In Paris for the day I’d booked Le Fumoir on the basis of good ratings and its location – half an hour’s stroll from Victor Hugo’s gaff (v good) and virtually next door to the Louvre, for which I’d booked a 3 o’clock entry. It was hot.
Yes, it was so hot that I was tempted to roll my sleeves up. But I kept a stiff upper lip about it.
Salvation came in the form of an ice cold towel presented to us by the waiter barely before we’d sat down. It was the best thing I’ve had in a restaurant this year bar none. Cold towel applied to brow, cheeks, back of neck and wrists put me in a very good frame of mind.
As well as being hot I was also very thirsty. Fortunately our friends at Le F had a solution for that too. One side of the table got a negroni while I had a dolce vita. Freshly made cocktails fizzy sour and poured over a colossal goblet full of ice. Already Le Fumoir had become one of my favourite places on earth.
We contemplated the room. Fans spinning lazily from the ceiling over a mixture of workers lunching, well-heeled tourists and one middle aged couple engaged periodically in sucking each other’s face off in between pecking at their food. An eclectic crowd. All this in a subdued light with blinds half drawn to allow a discreet view of the passing trade of standard issue bumbag charabancists, their adipose tissue visibly melting as they slithered their way to take selfies in front of Renaissance art.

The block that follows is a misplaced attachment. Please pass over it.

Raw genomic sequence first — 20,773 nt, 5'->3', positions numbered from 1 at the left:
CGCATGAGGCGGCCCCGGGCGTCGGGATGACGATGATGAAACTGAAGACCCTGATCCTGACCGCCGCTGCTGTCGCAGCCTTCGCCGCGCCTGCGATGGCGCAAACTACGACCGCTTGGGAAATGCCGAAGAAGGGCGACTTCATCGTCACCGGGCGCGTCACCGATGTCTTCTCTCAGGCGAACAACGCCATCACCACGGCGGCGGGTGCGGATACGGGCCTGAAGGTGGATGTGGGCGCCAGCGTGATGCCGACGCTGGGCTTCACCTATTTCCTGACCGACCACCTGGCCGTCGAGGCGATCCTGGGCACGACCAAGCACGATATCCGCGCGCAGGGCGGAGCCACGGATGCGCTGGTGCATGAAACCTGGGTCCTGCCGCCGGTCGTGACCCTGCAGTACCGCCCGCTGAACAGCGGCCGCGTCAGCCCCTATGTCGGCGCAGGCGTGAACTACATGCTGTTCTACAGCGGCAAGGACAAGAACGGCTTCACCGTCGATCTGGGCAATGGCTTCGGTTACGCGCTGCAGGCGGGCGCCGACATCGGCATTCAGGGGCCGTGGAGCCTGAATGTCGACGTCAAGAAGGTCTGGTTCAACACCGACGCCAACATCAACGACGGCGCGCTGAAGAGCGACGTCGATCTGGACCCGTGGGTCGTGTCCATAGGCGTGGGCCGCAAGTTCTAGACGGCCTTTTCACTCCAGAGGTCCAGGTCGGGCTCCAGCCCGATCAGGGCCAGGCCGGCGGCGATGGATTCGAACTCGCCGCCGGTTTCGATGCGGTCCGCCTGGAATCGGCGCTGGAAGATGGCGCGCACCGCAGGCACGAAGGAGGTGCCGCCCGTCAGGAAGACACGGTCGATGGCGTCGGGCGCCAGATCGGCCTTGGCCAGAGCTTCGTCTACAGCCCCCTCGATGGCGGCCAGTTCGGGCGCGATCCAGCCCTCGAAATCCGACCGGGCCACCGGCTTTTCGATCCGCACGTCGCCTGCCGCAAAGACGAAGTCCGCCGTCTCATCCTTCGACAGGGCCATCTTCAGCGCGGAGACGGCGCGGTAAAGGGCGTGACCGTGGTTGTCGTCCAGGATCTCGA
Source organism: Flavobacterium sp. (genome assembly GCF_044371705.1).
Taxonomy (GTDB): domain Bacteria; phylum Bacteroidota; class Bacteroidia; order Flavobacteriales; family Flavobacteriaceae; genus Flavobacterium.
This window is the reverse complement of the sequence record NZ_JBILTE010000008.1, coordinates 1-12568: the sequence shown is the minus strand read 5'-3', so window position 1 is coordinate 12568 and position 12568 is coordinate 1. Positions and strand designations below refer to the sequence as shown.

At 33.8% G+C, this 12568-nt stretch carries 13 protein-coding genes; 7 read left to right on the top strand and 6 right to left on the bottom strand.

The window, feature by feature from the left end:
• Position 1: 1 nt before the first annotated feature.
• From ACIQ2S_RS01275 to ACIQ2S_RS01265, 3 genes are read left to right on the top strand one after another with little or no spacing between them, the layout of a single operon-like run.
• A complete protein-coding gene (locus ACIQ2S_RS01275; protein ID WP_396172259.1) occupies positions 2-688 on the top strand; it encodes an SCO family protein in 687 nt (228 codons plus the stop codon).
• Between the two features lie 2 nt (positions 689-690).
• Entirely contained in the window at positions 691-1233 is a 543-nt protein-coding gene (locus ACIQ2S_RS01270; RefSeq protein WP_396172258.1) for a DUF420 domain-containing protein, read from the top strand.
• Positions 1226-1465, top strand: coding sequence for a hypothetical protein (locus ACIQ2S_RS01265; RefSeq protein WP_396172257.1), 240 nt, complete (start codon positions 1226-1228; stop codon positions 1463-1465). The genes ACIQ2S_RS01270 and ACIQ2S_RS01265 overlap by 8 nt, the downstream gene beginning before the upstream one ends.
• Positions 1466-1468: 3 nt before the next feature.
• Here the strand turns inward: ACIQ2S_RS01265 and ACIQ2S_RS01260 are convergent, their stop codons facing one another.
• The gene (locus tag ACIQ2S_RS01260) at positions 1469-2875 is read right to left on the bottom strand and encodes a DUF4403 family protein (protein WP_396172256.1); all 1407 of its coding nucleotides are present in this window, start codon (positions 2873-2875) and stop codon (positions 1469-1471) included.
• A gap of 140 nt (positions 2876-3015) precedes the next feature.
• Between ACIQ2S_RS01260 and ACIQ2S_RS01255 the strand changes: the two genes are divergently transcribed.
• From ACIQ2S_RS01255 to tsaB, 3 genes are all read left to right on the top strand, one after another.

Our waiter, who made Bradley Cooper seem a second rate Marty Feldman, was out of the French Old Skool. Formal but willing to chat if it was to a purpose. They have a prix fixe menu at lunch of three courses for €27 which even in these troubled times of the sterling drop seemed an incredible bargain. Courgette velouté (still looking for chills) was gorgeously smooth and then bass with celeriac, all excellent. The bread kept coming and was helped along with a Domaine des Schistes (‘An excellent choice’) and I was seriously considering selling everything I had in London to move into Le Fumoir. We couldn’t resist dessert and so combined coffee by taking an affogato each. The total bill for two was just over €100, which is an absolute snip.
Our next stop was the Louvre where we spurned the hordes to seek out Chardin and Poussin, two painters guaranteed to take the feverish mess out of any day. Having gorged on them we couldn’t resist another stop in Le Fumoir on the way to the station for their happy hour. This time we sat at the bar while another male model, this time trained as a mixologist, made us a mint julep and a Tom Collins.
To see where else I’ve eaten in 2016 go to the GoogleMap here
Blue Badge guide to London and academic specialising in early twentieth century history. Blogging on history, academia, and food and culture in the capital (and occasionally elsewhere).